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Energy Newsbriefs Blog

This current awareness service is prepared by the WSU Energy Program Library with funding from the U.S. Department of Energy State Energy Program. This information is provided for energy professionals and interested members of the public to highlight recent energy-related news, articles, and reports that discuss energy efficiency, energy conservation, and renewable sources of energy in engineering and policy circles.


Category: Residential


How Net-Zero Buildings Impact the Grid

GreenBiz, Aug. 8, 2016, by Paul Lee.

"Buildings account for nearly 40 percent of U.S. carbon emissions (PDF). This means that low emission buildings must be part of our clean sustainable future. Initiatives such as Architecture 2030 and California’s Title 24 are not only helping to pave the way by creating a general framework for sustainable buildings but also pushing the boundary with Net Zero Buildings (NZBs) or Zero Energy Buildings (ZEBs) that aim to almost completely offset a building’s adverse climate change impacts. These buildings will produce just as much energy as they consume and will be commonplace by 2020 and 2030."

Lending for Energy Efficiency Upgrades in Low- to Moderate-Income Communities: Bank of America’s Energy Efficiency Finance Program

ACEEE, July 28, 2016, by James Barrett and Brian Stickles .

"In 2011, Bank of America launched its Energy Efficiency Finance Program (EEFP) to help families, businesses, and multifamily building owners in low- to moderate-income (LMI) communities increase their energy efficiency and reduce their energy bills.... Under a contract with Bank of America to evaluate this program, we [ACEEE] analyzed data supplied by the participating CDFIs and Bright Power to assess the performance of the loan portfolios as well as the efficiency investments themselves. In general, we found that the loans are performing well. "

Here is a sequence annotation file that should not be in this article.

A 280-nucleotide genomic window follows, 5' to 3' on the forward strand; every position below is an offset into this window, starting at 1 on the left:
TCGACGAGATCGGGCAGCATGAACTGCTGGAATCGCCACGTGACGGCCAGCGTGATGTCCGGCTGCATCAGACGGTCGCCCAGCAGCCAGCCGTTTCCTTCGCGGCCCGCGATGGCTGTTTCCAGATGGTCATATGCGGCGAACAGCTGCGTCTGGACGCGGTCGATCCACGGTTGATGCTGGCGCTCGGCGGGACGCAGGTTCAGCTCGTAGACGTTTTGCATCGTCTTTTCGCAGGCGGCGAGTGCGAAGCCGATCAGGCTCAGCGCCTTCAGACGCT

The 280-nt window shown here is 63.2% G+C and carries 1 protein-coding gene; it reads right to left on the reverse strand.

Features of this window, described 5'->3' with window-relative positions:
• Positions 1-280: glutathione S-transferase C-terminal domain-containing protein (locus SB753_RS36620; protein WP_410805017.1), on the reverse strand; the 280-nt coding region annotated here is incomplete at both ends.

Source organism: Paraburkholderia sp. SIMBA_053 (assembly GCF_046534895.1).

New Heat Pump Water Heater Changes the Game

Northwest Energy Efficiency Alliance, July 2016.

"Today, A. O. Smith, the largest manufacturer and marketer of water heaters in North America, introduced a dramatically efficient new model of heat pump water heater. Already three times more efficient than a standard electric water heater, A. O. Smith engineers refreshed the Voltex line to improve energy efficiency benefits and performance for homes in all climates, including homes that routinely deal with cold weather."

Tacoma Power Ductless Heat Pump Proposal Changes Washington State Energy Code

Northwest Public Power Bulletin, Apr. 2016, by Sonja Bert. -- scroll or jump to page 14.

"Tacoma Power's proposal to change the Washington State Energy code will soon make ductless heat pumps (DHPs) mandatory in some new construction homes. The change will save money for homeowners and help reduce the need for future power plants across the state."

What Matters When Purchasing a Small Wind Turbine?

Solar Today, Spring 2016, by Mick Sagrillo.

"What makes a manufacturer worth considering? With the plethora of small wind web sites out there, it’s might seem daunting to try to ferret out the wheat from the chaff, who is a legitimate small wind manufacturer and who is a huckster. Actually, it is simpler than it appears. Remember the discussion about turbine certification? (ST Winter 2015/2016) This is your screen. Any manufacturer not listed with a certified turbine should not be considered, period. No matter what they promise or how much they plead. Do you want to be someone’s beta test site or do you want a working wind system for decades?"